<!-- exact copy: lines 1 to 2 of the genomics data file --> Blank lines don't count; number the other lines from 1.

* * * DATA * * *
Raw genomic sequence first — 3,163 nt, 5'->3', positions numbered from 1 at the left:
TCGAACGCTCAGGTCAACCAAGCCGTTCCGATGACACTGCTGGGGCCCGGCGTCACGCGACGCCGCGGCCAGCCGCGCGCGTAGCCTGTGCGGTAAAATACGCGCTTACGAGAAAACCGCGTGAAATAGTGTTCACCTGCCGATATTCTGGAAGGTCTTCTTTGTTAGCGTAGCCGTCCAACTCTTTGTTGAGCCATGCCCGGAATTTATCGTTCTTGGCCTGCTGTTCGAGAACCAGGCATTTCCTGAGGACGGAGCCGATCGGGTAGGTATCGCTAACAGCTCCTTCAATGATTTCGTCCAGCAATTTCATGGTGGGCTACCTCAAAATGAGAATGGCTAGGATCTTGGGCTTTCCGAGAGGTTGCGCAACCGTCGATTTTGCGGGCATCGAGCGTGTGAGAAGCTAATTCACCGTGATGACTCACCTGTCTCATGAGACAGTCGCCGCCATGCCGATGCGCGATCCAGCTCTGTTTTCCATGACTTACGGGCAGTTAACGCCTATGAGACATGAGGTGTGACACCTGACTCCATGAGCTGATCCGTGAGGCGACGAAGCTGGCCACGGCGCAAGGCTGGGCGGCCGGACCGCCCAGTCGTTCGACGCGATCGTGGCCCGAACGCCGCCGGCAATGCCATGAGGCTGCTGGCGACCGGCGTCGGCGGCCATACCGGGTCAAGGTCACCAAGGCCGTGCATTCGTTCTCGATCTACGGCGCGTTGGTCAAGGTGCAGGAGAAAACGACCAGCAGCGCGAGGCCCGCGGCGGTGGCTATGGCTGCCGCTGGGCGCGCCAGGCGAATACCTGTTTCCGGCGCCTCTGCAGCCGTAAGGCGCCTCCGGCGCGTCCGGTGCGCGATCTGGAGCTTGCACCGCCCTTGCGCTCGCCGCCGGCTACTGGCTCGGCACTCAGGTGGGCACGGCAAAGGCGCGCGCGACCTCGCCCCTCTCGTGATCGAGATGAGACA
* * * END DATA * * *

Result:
Raw genomic sequence first — 3,163 nt, 5'->3', positions numbered from 1 at the left:
TCGAACGCTCAGGTCAACCAAGCCGTTCCGATGACACTGCTGGGGCCCGGCGTCACGCGACGCCGCGGCCAGCCGCGCGCGTAGCCTGTGCGGTAAAATACGCGCTTACGAGAAAACCGCGTGAAATAGTGTTCACCTGCCGATATTCTGGAAGGTCTTCTTTGTTAGCGTAGCCGTCCAACTCTTTGTTGAGCCATGCCCGGAATTTATCGTTCTTGGCCTGCTGTTCGAGAACCAGGCATTTCCTGAGGACGGAGCCGATCGGGTAGGTATCGCTAACAGCTCCTTCAATGATTTCGTCCAGCAATTTCATGGTGGGCTACCTCAAAATGAGAATGGCTAGGATCTTGGGCTTTCCGAGAGGTTGCGCAACCGTCGATTTTGCGGGCATCGAGCGTGTGAGAAGCTAATTCACCGTGATGACTCACCTGTCTCATGAGACAGTCGCCGCCATGCCGATGCGCGATCCAGCTCTGTTTTCCATGACTTACGGGCAGTTAACGCCTATGAGACATGAGGTGTGACACCTGACTCCATGAGCTGATCCGTGAGGCGACGAAGCTGGCCACGGCGCAAGGCTGGGCGGCCGGACCGCCCAGTCGTTCGACGCGATCGTGGCCCGAACGCCGCCGGCAATGCCATGAGGCTGCTGGCGACCGGCGTCGGCGGCCATACCGGGTCAAGGTCACCAAGGCCGTGCATTCGTTCTCGATCTACGGCGCGTTGGTCAAGGTGCAGGAGAAAACGACCAGCAGCGCGAGGCCCGCGGCGGTGGCTATGGCTGCCGCTGGGCGCGCCAGGCGAATACCTGTTTCCGGCGCCTCTGCAGCCGTAAGGCGCCTCCGGCGCGTCCGGTGCGCGATCTGGAGCTTGCACCGCCCTTGCGCTCGCCGCCGGCTACTGGCTCGGCACTCAGGTGGGCACGGCAAAGGCGCGCGCGACCTCGCCCCTCTCGTGATCGAGATGAGACA